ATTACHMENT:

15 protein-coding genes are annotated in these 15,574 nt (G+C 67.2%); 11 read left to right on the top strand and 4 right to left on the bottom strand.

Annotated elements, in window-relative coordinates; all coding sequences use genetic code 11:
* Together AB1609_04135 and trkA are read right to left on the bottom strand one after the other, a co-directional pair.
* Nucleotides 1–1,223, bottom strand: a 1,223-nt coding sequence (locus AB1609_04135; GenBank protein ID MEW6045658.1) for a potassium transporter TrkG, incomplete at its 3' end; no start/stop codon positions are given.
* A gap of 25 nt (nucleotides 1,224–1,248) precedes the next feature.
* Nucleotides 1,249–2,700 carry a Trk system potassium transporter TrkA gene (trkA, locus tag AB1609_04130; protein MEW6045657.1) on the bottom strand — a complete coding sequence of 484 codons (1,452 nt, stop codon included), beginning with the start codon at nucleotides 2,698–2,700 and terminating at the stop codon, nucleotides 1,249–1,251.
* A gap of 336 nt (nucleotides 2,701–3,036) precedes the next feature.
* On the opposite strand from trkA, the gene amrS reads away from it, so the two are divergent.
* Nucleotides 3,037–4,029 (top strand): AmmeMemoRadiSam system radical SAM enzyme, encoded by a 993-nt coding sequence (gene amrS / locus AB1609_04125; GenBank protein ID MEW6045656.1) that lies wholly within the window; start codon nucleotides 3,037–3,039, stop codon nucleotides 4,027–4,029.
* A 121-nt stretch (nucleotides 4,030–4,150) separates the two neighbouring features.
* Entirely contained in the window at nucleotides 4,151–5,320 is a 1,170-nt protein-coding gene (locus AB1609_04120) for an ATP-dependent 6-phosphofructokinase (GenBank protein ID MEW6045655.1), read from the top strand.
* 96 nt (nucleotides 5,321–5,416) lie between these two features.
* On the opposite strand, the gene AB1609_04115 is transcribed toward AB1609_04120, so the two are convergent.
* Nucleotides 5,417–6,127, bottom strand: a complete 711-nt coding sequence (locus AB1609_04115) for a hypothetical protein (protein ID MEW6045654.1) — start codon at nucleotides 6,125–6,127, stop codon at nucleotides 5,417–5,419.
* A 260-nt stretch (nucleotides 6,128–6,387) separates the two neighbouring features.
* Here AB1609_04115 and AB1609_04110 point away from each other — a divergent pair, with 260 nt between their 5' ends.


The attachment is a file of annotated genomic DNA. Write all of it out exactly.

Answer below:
15 protein-coding genes are annotated in these 15,574 nt (G+C 67.2%); 11 read left to right on the top strand and 4 right to left on the bottom strand.

Annotated elements, in window-relative coordinates; all coding sequences use genetic code 11:
* Together AB1609_04135 and trkA are read right to left on the bottom strand one after the other, a co-directional pair.
* Nucleotides 1–1,223, bottom strand: a 1,223-nt coding sequence (locus AB1609_04135; GenBank protein ID MEW6045658.1) for a potassium transporter TrkG, incomplete at its 3' end; no start/stop codon positions are given.
* A gap of 25 nt (nucleotides 1,224–1,248) precedes the next feature.
* Nucleotides 1,249–2,700 carry a Trk system potassium transporter TrkA gene (trkA, locus tag AB1609_04130; protein MEW6045657.1) on the bottom strand — a complete coding sequence of 484 codons (1,452 nt, stop codon included), beginning with the start codon at nucleotides 2,698–2,700 and terminating at the stop codon, nucleotides 1,249–1,251.
* A gap of 336 nt (nucleotides 2,701–3,036) precedes the next feature.
* On the opposite strand from trkA, the gene amrS reads away from it, so the two are divergent.
* Nucleotides 3,037–4,029 (top strand): AmmeMemoRadiSam system radical SAM enzyme, encoded by a 993-nt coding sequence (gene amrS / locus AB1609_04125; GenBank protein ID MEW6045656.1) that lies wholly within the window; start codon nucleotides 3,037–3,039, stop codon nucleotides 4,027–4,029.
* A 121-nt stretch (nucleotides 4,030–4,150) separates the two neighbouring features.
* Entirely contained in the window at nucleotides 4,151–5,320 is a 1,170-nt protein-coding gene (locus AB1609_04120) for an ATP-dependent 6-phosphofructokinase (GenBank protein ID MEW6045655.1), read from the top strand.
* 96 nt (nucleotides 5,321–5,416) lie between these two features.
* On the opposite strand, the gene AB1609_04115 is transcribed toward AB1609_04120, so the two are convergent.
* Nucleotides 5,417–6,127, bottom strand: a complete 711-nt coding sequence (locus AB1609_04115) for a hypothetical protein (protein ID MEW6045654.1) — start codon at nucleotides 6,125–6,127, stop codon at nucleotides 5,417–5,419.
* A 260-nt stretch (nucleotides 6,128–6,387) separates the two neighbouring features.
* Here AB1609_04115 and AB1609_04110 point away from each other — a divergent pair, with 260 nt between their 5' ends.